Businesses need to talk about the cloud

Performance issues are a commonly cited bugbear following a cloud migration – with research finding organisations experience a problem at least once every five days. If the application in question is business critical, this could be at serious detriment to the organisation. From high network latency to application processing delays – poor cloud performance costs businesses both time and money, and greatly affects the end-user experience. But for many organisations, simply understanding where a performance issue occurs in the first place, is a challenge. In the ‘old days’ of on-premise IT infrastructure, life was simpler. Organisations could, for example, quickly identify a misbehaving server in their data centre and initiate a fix. Today, the picture is not that straightforward, particularly with the increased uptake of public cloud services, because ‘your’ server is now in someone else’s data centre.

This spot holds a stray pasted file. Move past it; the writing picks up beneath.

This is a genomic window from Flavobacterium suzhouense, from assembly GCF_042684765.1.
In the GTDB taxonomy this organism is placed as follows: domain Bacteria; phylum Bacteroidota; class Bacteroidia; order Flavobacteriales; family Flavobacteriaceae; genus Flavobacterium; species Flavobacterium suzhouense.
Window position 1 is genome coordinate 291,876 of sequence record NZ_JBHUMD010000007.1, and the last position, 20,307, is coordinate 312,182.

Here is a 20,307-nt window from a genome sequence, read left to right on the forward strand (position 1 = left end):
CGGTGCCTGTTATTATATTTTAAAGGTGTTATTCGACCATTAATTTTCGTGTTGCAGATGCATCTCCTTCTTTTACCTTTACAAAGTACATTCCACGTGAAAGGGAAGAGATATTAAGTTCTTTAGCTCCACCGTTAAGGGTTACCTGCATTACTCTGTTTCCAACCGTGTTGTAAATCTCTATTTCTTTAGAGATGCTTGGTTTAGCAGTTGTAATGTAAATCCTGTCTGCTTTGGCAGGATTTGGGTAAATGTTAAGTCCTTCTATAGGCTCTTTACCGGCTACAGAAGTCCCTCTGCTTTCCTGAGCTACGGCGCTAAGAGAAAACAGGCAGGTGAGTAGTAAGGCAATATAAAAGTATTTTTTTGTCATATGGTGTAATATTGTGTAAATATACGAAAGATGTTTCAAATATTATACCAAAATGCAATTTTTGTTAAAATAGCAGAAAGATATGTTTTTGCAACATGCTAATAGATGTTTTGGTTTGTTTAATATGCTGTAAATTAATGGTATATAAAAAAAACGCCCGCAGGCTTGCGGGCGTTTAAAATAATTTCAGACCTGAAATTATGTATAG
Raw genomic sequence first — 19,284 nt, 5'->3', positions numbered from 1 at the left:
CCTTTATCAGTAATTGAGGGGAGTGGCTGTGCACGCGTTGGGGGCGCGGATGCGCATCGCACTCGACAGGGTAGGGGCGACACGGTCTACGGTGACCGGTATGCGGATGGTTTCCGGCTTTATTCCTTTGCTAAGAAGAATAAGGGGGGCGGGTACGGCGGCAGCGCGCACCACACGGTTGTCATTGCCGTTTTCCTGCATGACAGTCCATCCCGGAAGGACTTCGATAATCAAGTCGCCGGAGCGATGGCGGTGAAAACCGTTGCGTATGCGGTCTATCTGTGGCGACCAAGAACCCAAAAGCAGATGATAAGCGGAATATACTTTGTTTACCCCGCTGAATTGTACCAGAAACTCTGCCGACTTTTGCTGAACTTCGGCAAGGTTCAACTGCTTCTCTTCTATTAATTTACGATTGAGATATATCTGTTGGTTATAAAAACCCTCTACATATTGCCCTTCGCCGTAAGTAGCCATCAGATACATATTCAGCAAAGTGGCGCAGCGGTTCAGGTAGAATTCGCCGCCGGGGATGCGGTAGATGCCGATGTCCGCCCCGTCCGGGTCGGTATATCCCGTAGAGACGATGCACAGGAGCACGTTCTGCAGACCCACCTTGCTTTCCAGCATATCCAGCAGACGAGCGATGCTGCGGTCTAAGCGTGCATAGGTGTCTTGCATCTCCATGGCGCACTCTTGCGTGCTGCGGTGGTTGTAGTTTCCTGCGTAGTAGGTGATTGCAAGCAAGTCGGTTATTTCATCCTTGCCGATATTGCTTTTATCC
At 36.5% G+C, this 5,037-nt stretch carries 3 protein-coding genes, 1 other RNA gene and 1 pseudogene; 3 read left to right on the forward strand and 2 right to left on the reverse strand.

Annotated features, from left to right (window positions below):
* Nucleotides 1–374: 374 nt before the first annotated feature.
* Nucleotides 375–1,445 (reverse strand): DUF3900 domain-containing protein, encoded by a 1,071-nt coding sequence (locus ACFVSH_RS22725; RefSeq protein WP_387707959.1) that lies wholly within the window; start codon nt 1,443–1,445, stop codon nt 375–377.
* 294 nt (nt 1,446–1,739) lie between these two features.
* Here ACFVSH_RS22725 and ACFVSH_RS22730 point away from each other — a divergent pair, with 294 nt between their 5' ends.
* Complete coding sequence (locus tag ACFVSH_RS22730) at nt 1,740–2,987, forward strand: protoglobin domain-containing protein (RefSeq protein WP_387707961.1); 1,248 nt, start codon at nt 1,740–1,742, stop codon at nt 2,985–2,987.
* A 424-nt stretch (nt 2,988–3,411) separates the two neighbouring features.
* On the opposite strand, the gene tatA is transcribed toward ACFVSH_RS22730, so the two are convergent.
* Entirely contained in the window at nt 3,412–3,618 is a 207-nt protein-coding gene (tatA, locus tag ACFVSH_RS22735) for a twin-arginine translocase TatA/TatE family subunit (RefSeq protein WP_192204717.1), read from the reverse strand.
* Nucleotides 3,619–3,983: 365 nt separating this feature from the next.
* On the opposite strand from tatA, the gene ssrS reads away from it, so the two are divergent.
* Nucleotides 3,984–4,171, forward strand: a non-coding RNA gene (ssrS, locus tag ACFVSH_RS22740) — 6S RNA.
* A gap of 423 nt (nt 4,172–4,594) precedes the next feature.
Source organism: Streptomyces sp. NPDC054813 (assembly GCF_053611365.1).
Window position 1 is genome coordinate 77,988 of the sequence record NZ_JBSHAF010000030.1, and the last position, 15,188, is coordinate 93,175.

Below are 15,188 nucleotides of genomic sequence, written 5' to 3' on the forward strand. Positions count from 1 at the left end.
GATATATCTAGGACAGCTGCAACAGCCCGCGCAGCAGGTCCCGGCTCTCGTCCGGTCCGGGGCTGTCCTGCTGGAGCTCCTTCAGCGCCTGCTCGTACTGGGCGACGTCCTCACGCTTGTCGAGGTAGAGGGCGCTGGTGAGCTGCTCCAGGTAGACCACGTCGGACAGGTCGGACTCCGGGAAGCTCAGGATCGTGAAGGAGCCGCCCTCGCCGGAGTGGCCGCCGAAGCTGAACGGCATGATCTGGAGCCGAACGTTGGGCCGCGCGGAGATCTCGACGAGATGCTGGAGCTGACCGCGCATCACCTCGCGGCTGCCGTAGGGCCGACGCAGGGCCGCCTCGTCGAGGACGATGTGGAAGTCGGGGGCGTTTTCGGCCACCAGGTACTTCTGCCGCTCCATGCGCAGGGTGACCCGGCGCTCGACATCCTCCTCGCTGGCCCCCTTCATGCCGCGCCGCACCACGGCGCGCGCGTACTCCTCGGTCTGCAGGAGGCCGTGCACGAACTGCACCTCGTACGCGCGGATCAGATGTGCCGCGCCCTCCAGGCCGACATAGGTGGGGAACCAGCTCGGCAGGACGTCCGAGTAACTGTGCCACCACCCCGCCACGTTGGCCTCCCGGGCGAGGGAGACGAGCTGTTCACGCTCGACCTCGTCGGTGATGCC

All ‘things’ connected, the ‘I’ in the IoT – a closer look. Part three

Which technology or network type will prevail in the future is (very) hard to predict. In fact, there’s no real reason why they should be mutual exclusive, they don’t have to be. The fact that LTE networks have such a broad range globally and that they can also be used to provide NB-IOT and LTE-M networks with relative ease could oppose a threat to LPWAN networks. Especially when companies like Verizon and AT&T are the ones pushing the technology. Though the same can be said for LoRa as well, companies such as IBM and Cisco are showing immense interest, as are CSP’s like Swisscom and KPN. On the other hand, with the LTE/cellular companies focussing on the high-end market, so to speak, and the LPWAN providers focussing on the lower to mid-market range, mainly in the form of sensor based data transport, there could be room for both.

Quote for the day:

"The desire of knowledge, like the thirst for riches, increases ever with the acquisition of it." -- Laurence Sterne